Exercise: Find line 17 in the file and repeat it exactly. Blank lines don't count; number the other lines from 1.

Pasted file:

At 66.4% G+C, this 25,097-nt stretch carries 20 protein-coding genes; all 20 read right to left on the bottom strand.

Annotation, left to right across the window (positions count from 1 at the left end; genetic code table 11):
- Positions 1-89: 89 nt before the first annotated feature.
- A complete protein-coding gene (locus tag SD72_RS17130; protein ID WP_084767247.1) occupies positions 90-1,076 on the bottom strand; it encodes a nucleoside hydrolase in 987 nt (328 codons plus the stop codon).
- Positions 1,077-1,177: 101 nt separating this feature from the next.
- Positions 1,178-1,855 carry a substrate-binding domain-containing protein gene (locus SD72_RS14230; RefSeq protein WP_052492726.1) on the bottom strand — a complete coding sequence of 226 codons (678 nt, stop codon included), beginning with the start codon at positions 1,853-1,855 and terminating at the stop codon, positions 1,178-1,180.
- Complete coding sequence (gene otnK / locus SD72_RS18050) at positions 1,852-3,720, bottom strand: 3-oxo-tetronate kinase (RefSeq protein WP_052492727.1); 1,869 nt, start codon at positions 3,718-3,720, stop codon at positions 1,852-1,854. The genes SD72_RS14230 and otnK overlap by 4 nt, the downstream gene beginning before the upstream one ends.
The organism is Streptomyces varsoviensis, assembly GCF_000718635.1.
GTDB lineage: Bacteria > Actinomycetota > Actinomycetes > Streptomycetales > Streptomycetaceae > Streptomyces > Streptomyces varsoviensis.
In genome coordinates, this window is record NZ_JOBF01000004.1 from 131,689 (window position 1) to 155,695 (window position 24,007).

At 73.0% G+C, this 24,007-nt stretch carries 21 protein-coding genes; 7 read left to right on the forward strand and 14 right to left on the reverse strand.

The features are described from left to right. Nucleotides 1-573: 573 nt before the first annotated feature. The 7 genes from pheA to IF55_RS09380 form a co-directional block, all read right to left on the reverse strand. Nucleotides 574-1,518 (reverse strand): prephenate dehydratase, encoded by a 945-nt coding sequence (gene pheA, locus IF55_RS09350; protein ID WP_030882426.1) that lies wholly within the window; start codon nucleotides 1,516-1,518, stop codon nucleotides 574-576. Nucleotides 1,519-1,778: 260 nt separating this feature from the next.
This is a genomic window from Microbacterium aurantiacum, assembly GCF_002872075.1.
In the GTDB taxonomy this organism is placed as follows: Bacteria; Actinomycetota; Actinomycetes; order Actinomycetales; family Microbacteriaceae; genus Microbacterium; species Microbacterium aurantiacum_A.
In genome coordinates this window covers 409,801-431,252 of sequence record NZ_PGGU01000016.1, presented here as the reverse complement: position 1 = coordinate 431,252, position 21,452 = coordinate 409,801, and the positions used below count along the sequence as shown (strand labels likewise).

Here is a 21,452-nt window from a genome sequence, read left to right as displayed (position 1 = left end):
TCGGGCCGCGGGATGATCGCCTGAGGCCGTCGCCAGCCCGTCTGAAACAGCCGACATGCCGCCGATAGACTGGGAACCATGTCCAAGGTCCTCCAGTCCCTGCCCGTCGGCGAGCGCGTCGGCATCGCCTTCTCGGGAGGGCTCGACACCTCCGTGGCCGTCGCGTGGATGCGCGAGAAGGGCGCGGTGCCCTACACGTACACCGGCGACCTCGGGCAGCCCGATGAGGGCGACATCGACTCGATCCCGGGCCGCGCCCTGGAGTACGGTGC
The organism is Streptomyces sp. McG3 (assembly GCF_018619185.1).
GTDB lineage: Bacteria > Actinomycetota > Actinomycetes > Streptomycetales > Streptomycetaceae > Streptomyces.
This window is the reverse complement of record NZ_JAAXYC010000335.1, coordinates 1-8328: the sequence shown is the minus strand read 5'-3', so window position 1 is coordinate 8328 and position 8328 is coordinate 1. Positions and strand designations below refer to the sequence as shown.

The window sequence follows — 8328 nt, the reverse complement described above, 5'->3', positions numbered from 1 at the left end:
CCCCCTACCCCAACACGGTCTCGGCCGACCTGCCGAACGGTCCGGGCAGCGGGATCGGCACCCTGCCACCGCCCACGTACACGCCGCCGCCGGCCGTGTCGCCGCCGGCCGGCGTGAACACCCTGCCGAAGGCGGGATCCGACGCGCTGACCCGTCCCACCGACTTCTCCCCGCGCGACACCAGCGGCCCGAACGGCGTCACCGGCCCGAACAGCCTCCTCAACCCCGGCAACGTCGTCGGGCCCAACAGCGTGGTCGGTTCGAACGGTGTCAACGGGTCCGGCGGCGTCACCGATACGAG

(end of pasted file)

TCGGGCCGCGGGATGATCGCCTGAGGCCGTCGCCAGCCCGTCTGAAACAGCCGACATGCCGCCGATAGACTGGGAACCATGTCCAAGGTCCTCCAGTCCCTGCCCGTCGGCGAGCGCGTCGGCATCGCCTTCTCGGGAGGGCTCGACACCTCCGTGGCCGTCGCGTGGATGCGCGAGAAGGGCGCGGTGCCCTACACGTACACCGGCGACCTCGGGCAGCCCGATGAGGGCGACATCGACTCGATCCCGGGCCGCGCCCTGGAGTACGGTGC